If Voyager Digital decides to issue bankruptcy tokens to assist reimburse harmed clients, the Securities and Exchange Commission (SEC) will not be permitted to impose fines on officials engaged in the company, according to bankruptcy judge Michael Wiles.
On March 6, the third day of hearings addressing Voyager’s proposal to create a repayment token and sell $1 billion of assets to Binance.US, Wiles made his remarks.
The SEC had previously contended that since Binance.US runs an unlicensed securities exchange, the payback token would be an unregistered security offering.
It objected to a legal safeguard that claimed no U.S. agency, including the SEC, would be allowed to initiate “any lawsuit against any Person on account of or pertaining to the Restructuring Transactions.” in a supplementary objection statement.
In essence, this implies that as long as the bankruptcy plan is accepted by the court, executives and restructuring consultants participating in Voyager’s bankruptcy would be immune from legal action if they follow the plan.
According to a Mar. 6 Bloomberg report, Wiles stated that giving the SEC such authority would “leave a sword hanging over the heads of anybody who’s going to do this transaction,” adding: “How can a bankruptcy case or any court proceeding function with that kind of suggestion?” The SEC referred to these provisions as “extraordinary” and “highly improper.”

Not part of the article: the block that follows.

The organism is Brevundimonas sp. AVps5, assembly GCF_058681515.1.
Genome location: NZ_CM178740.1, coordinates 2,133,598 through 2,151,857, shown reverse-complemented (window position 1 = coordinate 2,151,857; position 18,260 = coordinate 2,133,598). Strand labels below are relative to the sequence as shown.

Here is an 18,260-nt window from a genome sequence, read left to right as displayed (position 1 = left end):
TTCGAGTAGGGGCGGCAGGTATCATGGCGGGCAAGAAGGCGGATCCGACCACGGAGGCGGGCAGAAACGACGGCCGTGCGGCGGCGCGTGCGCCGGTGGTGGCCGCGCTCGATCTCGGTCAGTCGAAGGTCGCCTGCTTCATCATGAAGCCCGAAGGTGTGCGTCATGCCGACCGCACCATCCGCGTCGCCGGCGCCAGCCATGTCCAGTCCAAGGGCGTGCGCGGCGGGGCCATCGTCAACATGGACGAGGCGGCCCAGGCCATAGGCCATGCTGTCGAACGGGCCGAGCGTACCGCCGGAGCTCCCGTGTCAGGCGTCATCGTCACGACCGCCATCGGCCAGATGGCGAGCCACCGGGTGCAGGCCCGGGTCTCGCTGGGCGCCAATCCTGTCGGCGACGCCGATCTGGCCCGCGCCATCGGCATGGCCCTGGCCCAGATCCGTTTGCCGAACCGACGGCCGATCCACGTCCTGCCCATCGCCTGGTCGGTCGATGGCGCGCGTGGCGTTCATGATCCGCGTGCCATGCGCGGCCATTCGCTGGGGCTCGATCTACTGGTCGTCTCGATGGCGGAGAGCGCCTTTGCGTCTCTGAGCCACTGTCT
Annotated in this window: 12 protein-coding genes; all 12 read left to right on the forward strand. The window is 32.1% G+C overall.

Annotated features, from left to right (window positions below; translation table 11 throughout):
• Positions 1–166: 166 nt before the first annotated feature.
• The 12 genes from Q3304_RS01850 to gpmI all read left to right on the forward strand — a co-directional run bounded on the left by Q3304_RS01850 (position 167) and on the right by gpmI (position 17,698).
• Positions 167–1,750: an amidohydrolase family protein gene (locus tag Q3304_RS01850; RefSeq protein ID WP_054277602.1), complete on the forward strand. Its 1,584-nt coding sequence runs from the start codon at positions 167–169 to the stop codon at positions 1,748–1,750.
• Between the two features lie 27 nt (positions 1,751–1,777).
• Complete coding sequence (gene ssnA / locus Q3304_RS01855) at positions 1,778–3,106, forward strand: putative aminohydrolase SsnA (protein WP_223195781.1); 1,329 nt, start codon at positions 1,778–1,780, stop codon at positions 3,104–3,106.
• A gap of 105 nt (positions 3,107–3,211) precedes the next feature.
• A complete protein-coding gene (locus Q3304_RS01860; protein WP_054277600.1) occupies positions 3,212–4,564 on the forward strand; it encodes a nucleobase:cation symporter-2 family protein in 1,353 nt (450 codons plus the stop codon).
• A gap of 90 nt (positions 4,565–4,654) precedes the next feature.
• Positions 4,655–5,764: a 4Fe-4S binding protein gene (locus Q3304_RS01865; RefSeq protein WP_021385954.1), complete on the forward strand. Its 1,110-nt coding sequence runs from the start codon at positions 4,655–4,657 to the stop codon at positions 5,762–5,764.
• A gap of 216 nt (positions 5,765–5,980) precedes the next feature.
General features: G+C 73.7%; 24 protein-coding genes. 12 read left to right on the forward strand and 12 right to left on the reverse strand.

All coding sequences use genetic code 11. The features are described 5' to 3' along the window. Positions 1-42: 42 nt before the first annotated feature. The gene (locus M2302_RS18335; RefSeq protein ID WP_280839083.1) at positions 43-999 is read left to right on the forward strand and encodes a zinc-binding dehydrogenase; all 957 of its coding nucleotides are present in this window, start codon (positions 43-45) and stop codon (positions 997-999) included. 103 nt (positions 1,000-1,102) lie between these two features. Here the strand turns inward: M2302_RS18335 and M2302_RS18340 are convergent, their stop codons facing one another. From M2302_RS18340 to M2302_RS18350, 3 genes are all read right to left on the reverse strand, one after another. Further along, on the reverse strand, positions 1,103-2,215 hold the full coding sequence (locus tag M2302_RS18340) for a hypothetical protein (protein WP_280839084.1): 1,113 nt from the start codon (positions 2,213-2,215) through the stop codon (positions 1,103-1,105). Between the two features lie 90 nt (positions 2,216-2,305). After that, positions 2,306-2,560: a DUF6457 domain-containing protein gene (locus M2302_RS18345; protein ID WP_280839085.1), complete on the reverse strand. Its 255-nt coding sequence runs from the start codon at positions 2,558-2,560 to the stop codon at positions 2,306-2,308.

Therese Scheuer, an attorney with the SEC, said that since the legal safeguards are so extensive, Voyager workers and attorneys would be free to break securities laws. After discussion, the Voyagers’ legal counsel decided to limit the extent of legal disclosures, according to Bloomberg. On July 5, the trading platform formally declared bankruptcy in an effort to reorganize the business and “restore value” to its more than 100,000 clients.
A reorganization proposal to help Voyager exit Chapter 11 bankruptcy has been under consideration by the court and was initially reported on December 19.
The proposal called for the cryptocurrency exchange Binance.US to buy its assets for $1.02 billion, which Voyager said was the “highest and best offer for its assets” at the time.
On February 22, the SEC objected to the sale, arguing that several elements of the reorganization plan would violate securities rules. At a court hearing on March 2, the regulator received criticism for its vague justification for the objection. According to a court document on February 28, 61,300 Voyager account holders were polled, and 97% of them supported the present Policy.
American reorganization strategy.